To meet this challenge, a cell autonomous model that quantifies the reciprocal regulation of clock by metabolic signaling has been developed. This work operates along the following three axes: (i) generation of circadian (self-sustained) oscillations governed by the canonical PER-CRY/CLOCK-BMAL1 feedback loop, (ii) circadian control of the enzymatic NAD+-salvage pathway and finally (iii) integration of the mammalian circadian clock with intracellular metabolism through the oscillating biosynthesis of NAD+. This new time-keeping loop is closed by feedback of SIRT1 on CLOCK-BMAL1 dependent transcription by counteracting CLOCK HAT activity, particularly inhibiting CLOCK-mediated BMAL1 acetylation. Since CLOCK-dependent BMAL1 acetylation potentiates its binding by PER-CRY repressor (Hirayama, Sahar et al. 2007), we explore the hypothesis that SIRT1 inhibits such interaction. Driven by the premise that SIRT1 mRNA accumulation does not display robust circadian rhythm (similar to the almost constant levels of CLOCK expression in most mammalian tissues), SIRT1 mRNA dynamics are not explicitly modeled. Instead, its enzymatic activity oscillates in phase with NAD+ levels and therefore the dynamics of NAD+ metabolite serve as a surrogate signal for SIRT1 deacetylase activity.

The performance of the proposed model is evaluated through its potential to capture experimentally observed cell-autonomous phenotypes of gene knockouts including circadian amplitude variation due to loss of metabolic activity (e.g. SIRT1-/-). Interestingly, the simulated increase in the amplitude of oscillations due to lack of SIRT1 is consistent with the experimental findings as reported by Nakahata et al. (Nakahata, Kaluzova et al. 2008). In another study (Asher, Gatfield et al. 2008), Asher et al. propose another mechanism by which SIRT1 activity might impinge on the circadian rhythm, possibly through SIRT1-mediated PER deacetylation. By considering that such deacetylation occurs while PER protein interacts with CLOCK-BMAL complex facilitating its degradation rate, the simulated circadian amplitude decreases (rather than increases) under SIRT1 knockout conditions. Such simulations capture the experimentally observed differential response of clock gene expression to loss of SIRT1. Further modeling results involve simulations related to circadian dysfunction under mutations of clock genes (e.g. BMAL1-/-, CRY-/-). In addition to arrhythmias, the model simulates lower constitutive levels of clock-controlled genes due to loss of the essential BMAL1 activator while greater expression levels are simulated for the CRY double knockout phenotype.

This work demonstrates the feasibility of a circadian transcriptional-enzymatic model that captures for the first time metabolic and physiological core components of the overall control of the mammalian circadian rhythm. Modeling the reciprocal regulation of clock by metabolic signaling provides the necessary ammunition to move forward with the proposed model assessing the influence of circadian rhythms on metabolic homeostasis. By integrating how metabolism impinges upon the circadian rhythm and vice versa, the ultimate goal is to explore mechanisms of synchronization between central and peripheral clocks both at the single cell and tissue level. Such in silico methodologies have the potential of elucidating putative mechanisms at various scales that can be functionally modulated for resetting the clock.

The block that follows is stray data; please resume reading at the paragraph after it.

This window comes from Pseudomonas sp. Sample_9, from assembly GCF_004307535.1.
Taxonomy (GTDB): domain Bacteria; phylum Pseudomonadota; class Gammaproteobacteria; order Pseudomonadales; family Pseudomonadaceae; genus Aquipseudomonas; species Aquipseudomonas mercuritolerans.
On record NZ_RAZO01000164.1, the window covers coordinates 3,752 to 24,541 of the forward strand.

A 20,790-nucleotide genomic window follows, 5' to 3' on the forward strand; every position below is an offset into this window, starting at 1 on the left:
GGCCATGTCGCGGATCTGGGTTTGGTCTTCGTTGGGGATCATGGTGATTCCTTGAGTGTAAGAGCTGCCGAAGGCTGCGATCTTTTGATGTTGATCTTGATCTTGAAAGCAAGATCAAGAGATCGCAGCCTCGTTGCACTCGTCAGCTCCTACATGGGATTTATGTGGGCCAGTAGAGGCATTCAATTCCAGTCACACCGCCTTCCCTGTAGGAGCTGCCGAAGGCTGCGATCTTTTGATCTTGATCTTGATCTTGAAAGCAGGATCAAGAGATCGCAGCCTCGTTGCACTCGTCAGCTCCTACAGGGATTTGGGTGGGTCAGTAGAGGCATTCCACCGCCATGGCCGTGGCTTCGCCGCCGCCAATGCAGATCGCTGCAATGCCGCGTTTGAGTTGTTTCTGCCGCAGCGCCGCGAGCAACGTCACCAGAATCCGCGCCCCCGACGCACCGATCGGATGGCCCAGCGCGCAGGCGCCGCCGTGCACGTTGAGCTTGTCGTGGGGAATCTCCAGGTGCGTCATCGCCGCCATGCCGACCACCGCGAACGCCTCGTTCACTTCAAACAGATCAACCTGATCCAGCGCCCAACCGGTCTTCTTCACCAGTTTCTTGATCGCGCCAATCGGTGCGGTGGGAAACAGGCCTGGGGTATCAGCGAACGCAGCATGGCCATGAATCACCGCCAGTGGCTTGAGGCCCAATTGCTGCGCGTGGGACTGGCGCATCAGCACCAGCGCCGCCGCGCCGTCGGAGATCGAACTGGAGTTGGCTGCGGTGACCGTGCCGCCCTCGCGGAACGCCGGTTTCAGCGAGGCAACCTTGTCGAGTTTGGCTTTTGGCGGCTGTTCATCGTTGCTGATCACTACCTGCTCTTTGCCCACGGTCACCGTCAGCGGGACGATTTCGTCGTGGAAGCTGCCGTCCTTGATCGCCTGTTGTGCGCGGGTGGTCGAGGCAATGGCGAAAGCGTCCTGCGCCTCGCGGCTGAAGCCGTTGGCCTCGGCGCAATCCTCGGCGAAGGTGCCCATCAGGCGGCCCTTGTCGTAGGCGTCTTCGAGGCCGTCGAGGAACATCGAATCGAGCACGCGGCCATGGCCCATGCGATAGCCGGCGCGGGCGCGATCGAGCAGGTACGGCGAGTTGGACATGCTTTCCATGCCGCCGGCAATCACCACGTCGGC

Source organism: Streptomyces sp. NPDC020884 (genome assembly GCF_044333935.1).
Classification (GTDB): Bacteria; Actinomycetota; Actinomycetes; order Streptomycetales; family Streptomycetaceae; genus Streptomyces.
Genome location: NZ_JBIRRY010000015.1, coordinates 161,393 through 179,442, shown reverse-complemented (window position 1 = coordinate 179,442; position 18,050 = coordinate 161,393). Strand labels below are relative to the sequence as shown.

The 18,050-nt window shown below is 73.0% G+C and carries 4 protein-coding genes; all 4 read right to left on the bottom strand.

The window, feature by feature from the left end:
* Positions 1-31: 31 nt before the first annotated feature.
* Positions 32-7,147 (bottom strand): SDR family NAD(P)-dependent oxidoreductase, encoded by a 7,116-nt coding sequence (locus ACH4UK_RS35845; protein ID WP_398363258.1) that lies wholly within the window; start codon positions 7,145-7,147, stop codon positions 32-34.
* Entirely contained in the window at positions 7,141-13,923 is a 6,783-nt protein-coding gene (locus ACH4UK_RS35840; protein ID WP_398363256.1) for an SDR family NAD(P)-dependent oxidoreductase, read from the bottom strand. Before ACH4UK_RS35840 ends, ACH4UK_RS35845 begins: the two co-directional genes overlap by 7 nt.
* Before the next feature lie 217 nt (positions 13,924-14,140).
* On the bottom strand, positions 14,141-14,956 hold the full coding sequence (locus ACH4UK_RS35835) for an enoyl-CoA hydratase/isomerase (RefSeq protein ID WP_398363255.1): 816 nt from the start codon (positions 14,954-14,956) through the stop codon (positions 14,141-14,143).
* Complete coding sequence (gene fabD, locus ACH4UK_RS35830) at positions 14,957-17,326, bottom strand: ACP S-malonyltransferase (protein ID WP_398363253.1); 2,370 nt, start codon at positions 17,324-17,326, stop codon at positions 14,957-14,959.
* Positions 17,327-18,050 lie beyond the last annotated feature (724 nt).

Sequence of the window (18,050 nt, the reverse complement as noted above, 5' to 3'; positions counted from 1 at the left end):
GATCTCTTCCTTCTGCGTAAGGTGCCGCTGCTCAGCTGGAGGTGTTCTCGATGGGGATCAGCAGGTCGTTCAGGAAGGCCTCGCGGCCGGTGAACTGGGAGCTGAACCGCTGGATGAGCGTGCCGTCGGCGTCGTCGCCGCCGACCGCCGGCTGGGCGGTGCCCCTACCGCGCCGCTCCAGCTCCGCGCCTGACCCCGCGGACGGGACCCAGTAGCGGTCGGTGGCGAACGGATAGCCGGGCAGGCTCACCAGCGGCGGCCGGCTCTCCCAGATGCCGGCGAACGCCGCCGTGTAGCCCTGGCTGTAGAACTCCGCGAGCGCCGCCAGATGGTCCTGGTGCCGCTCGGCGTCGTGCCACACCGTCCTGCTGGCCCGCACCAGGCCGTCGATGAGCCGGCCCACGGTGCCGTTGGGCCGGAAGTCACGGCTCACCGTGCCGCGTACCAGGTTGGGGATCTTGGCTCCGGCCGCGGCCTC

Asher, G., D. Gatfield, et al. (2008). "SIRT1 regulates circadian clock gene expression through PER2 deacetylation." Cell 134(2): 317-28.

Bass, J. and J. S. Takahashi "Circadian integration of metabolism and energetics." Science 330(6009): 1349-54.

Eckel-Mahan, K. and P. Sassone-Corsi (2009). "Metabolism control by the circadian clock and vice versa." Nat Struct Mol Biol 16(5): 462-7.

Green, C. B., J. S. Takahashi, et al. (2008). "The meter of metabolism." Cell 134(5): 728-42.

Hirayama, J., S. Sahar, et al. (2007). "CLOCK-mediated acetylation of BMAL1 controls circadian function." Nature 450(7172): 1086-90.

Mirsky, H. P., A. C. Liu, et al. (2009). "A model of the cell-autonomous mammalian circadian clock." Proc Natl Acad Sci U S A 106(27): 11107-12.

Nakahata, Y., M. Kaluzova, et al. (2008). "The NAD+-dependent deacetylase SIRT1 modulates CLOCK-mediated chromatin remodeling and circadian control." Cell 134(2): 329-40.

Nakahata, Y., S. Sahar, et al. (2009). "Circadian Control of the NAD(+) Salvage Pathway by CLOCK-SIRT1." Science 324(5927): 654-657.

Ramsey, K. M., J. Yoshino, et al. (2009). "Circadian clock feedback cycle through NAMPT-mediated NAD+ biosynthesis." Science 324(5927): 651-4.